I have been a leader on almost all the teams I have had the privilege of playing on. This began in 1988, captaining the first team from Carleton College to the National Championships, and continued in Seattle where I was strategic leader and occasional captain of Women on the Verge for nine seasons, which included four world medals (three gold) and six national championship appearances (semifinalist or higher in five of these).
Please explain why you stood out among the elite players of your time. What was it that you did best, or were known for?
I was very good at the give-and-go; rarely did teams have a defender that could stop me. I was also a deep threat from the handler position, with a second and third gear to my top speed, running down most deep throws. Typically teams would put their best defenders on me, often needing to switch up their team defense to stop my flow. People told me I had the best going away cut in the women’s game.
What role did you play on the best (or most overachieving team) that you played on?
I was the main handler, usually calling the shots and making the plays. Also, I was captain for many teams and ran most practices while in the captain role.
What year was the peak of your career? During which years were you playing as the "stud" of your team? If you continued playing after your peak years, how did your role change? In what year did you stop playing at the top competitive level?
I consider all of my years to be my peak years for one reason or another. In college, 1985-1988, I was captain and one of the main organizers of the women’s team. I was also the main playmaker for all those years. From 1991-1999, I was a captain and/or roster decision maker on Women on the Verge for all nine years, leading the team to three consecutive WFDF World Club Championships. These would be my peak years athletically. However, from 2003-2008, I was a primary offensive handler and playmaker on Shazam in the mixed division. These were also peak years in this division, where I won my two national titles and had the honor to bring home the bronze for the U.S.A. at the WFDF World Ultimate and Guts Championships in Vancouver.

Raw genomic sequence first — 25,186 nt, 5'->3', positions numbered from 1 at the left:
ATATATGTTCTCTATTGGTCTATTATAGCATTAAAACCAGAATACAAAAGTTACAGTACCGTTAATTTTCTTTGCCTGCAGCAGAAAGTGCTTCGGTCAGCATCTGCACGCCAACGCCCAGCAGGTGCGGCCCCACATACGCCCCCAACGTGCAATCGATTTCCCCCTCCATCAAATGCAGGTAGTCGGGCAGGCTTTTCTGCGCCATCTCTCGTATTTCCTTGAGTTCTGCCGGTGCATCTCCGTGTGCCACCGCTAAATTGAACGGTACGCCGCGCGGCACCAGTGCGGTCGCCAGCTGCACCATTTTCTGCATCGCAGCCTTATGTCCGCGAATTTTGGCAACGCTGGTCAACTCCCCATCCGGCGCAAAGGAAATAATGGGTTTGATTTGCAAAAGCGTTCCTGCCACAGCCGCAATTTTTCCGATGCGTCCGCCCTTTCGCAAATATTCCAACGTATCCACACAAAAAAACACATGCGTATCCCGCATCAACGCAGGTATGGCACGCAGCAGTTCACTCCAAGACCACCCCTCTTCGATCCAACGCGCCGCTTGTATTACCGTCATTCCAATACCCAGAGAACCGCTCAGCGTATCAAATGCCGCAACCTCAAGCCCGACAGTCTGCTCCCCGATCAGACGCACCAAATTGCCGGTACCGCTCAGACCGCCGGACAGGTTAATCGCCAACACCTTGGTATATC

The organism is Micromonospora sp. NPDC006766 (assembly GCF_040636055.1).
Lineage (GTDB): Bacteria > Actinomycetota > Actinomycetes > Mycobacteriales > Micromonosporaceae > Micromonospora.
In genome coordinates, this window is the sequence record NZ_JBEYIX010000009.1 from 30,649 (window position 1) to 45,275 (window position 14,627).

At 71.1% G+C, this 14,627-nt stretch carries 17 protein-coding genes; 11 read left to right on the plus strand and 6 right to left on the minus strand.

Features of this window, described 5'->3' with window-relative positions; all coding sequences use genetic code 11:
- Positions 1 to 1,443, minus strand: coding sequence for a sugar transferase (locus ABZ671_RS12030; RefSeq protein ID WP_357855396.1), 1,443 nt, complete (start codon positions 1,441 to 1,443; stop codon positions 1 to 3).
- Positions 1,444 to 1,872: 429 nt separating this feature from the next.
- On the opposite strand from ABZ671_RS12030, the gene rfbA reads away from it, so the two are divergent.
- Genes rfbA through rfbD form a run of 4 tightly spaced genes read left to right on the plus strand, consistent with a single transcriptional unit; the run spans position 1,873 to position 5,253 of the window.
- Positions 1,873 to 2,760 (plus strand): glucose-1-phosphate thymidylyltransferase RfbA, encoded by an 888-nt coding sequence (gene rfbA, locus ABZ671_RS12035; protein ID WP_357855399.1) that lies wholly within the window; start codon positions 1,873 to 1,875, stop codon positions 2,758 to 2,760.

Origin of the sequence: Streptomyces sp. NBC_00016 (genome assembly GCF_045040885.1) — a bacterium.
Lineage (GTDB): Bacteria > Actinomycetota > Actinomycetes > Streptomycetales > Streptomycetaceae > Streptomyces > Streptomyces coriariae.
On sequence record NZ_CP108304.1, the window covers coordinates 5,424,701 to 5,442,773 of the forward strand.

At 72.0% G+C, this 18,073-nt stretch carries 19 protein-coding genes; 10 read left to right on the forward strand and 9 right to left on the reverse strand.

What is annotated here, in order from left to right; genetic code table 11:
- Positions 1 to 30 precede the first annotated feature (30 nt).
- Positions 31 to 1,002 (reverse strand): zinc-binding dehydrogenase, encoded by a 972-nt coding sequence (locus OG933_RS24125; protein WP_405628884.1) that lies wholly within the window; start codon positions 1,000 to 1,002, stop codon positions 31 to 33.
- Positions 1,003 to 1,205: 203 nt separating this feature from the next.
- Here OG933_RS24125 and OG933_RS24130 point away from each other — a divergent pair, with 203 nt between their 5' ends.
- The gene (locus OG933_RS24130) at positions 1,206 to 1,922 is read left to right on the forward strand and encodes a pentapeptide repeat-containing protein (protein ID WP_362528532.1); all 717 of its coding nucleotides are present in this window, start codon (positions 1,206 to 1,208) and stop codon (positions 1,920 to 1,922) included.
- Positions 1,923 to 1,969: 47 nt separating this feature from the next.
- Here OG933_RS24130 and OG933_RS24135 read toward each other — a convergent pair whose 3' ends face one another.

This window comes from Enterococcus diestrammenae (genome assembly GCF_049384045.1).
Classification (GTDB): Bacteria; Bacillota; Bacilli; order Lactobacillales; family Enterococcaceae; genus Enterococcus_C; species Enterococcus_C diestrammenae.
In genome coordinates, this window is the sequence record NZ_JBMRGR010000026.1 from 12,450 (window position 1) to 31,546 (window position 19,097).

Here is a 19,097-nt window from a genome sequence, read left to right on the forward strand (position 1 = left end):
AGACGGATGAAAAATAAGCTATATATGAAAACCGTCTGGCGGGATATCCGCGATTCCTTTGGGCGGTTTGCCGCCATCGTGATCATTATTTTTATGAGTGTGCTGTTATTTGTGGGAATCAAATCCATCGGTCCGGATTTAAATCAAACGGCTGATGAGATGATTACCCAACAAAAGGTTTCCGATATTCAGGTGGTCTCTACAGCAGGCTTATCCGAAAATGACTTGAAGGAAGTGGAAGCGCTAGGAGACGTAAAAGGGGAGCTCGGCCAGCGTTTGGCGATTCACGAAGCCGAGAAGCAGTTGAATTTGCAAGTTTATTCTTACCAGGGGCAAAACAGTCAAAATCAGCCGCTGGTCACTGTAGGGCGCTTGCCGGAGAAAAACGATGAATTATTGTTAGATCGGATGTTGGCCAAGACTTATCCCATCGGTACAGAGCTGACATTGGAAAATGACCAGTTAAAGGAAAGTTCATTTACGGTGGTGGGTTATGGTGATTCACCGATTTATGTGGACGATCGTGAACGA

Have you served in an official capacity as an officer, committee member, coordinator, or volunteer for USA Ultimate/UPA or other recognized ultimate or disc sports organization, or as a coach of a team? Describe role and dates served.
I coached an elementary team from 2009-2012 and a middle school team from 2011 to 2017, and I was the coach for Seattle Mint women’s masters team for the past two seasons, winning our region both years and attending Nationals. In my capacity as a coach, my youth teams have won the Spirit Award for their division at two Spring Reign Tournaments as well as two DiscNW league spirit awards. I served on the board of directors for DiscNW from 2011-2016, and I was the secretary for three of these years. In the early 1990s, I was also a part of the tournament committee that ran the Emerald City Tournament that was part of the Jose Cuervo Series.
Have you made other contributions to the development of ultimate?
I also served on the fundraising committee for DiscNW’s Youth Development Fund, helping them more than double their yearly fundraising totals in the four years on this committee.
Why do you believe you are worthy of being inducted into the Ultimate Hall of Fame?
Many of the women who I regularly matched up against during my years playing women’s club have been recently inducted into to the Hall of Fame. These include Molly Goodwin, Chris O’Cleary, Lori VanHolmes, Nancy Glass and Gloria Lust-Phillips. I consider myself worthy of joining these elite women because I went head to head with them on most occasions when we met on the field, and I was good enough to come out on top in many instances. Additionally, I also have had the privilege oh having a very long ultimate career, spanning 21 years of national championship appearances, with my final appearance winning the silver. Finally, my international record is quite an accomplishment, with three gold medals and two bronze medals in six world championship appearances.